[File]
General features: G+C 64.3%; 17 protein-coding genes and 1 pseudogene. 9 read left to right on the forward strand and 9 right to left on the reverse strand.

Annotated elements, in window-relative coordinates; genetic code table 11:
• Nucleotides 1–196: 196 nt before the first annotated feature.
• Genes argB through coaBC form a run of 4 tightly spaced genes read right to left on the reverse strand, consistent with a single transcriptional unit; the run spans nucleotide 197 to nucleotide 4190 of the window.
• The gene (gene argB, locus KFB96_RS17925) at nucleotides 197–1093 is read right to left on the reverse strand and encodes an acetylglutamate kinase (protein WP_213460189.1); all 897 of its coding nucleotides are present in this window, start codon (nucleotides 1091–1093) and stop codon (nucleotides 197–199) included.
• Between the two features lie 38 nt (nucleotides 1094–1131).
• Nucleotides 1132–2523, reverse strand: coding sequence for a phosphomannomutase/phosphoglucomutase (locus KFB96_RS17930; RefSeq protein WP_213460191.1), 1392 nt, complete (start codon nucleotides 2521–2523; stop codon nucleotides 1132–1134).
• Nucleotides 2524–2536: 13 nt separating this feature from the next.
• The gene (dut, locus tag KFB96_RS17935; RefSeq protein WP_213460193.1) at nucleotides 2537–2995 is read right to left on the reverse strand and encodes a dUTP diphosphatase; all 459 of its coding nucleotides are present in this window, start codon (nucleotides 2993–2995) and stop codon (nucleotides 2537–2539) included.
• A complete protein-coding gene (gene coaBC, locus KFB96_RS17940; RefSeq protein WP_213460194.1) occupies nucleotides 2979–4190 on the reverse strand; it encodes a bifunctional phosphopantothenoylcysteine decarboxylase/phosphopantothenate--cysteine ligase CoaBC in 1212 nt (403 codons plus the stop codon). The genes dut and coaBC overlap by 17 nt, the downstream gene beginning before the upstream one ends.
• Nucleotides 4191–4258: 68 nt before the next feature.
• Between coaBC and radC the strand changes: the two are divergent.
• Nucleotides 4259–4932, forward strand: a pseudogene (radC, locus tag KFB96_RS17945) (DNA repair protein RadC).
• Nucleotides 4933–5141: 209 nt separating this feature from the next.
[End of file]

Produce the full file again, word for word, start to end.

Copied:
General features: G+C 64.3%; 17 protein-coding genes and 1 pseudogene. 9 read left to right on the forward strand and 9 right to left on the reverse strand.

Annotated elements, in window-relative coordinates; genetic code table 11:
• Nucleotides 1–196: 196 nt before the first annotated feature.
• Genes argB through coaBC form a run of 4 tightly spaced genes read right to left on the reverse strand, consistent with a single transcriptional unit; the run spans nucleotide 197 to nucleotide 4190 of the window.
• The gene (gene argB, locus KFB96_RS17925) at nucleotides 197–1093 is read right to left on the reverse strand and encodes an acetylglutamate kinase (protein WP_213460189.1); all 897 of its coding nucleotides are present in this window, start codon (nucleotides 1091–1093) and stop codon (nucleotides 197–199) included.
• Between the two features lie 38 nt (nucleotides 1094–1131).
• Nucleotides 1132–2523, reverse strand: coding sequence for a phosphomannomutase/phosphoglucomutase (locus KFB96_RS17930; RefSeq protein WP_213460191.1), 1392 nt, complete (start codon nucleotides 2521–2523; stop codon nucleotides 1132–1134).
• Nucleotides 2524–2536: 13 nt separating this feature from the next.
• The gene (dut, locus tag KFB96_RS17935; RefSeq protein WP_213460193.1) at nucleotides 2537–2995 is read right to left on the reverse strand and encodes a dUTP diphosphatase; all 459 of its coding nucleotides are present in this window, start codon (nucleotides 2993–2995) and stop codon (nucleotides 2537–2539) included.
• A complete protein-coding gene (gene coaBC, locus KFB96_RS17940; RefSeq protein WP_213460194.1) occupies nucleotides 2979–4190 on the reverse strand; it encodes a bifunctional phosphopantothenoylcysteine decarboxylase/phosphopantothenate--cysteine ligase CoaBC in 1212 nt (403 codons plus the stop codon). The genes dut and coaBC overlap by 17 nt, the downstream gene beginning before the upstream one ends.
• Nucleotides 4191–4258: 68 nt before the next feature.
• Between coaBC and radC the strand changes: the two are divergent.
• Nucleotides 4259–4932, forward strand: a pseudogene (radC, locus tag KFB96_RS17945) (DNA repair protein RadC).
• Nucleotides 4933–5141: 209 nt separating this feature from the next.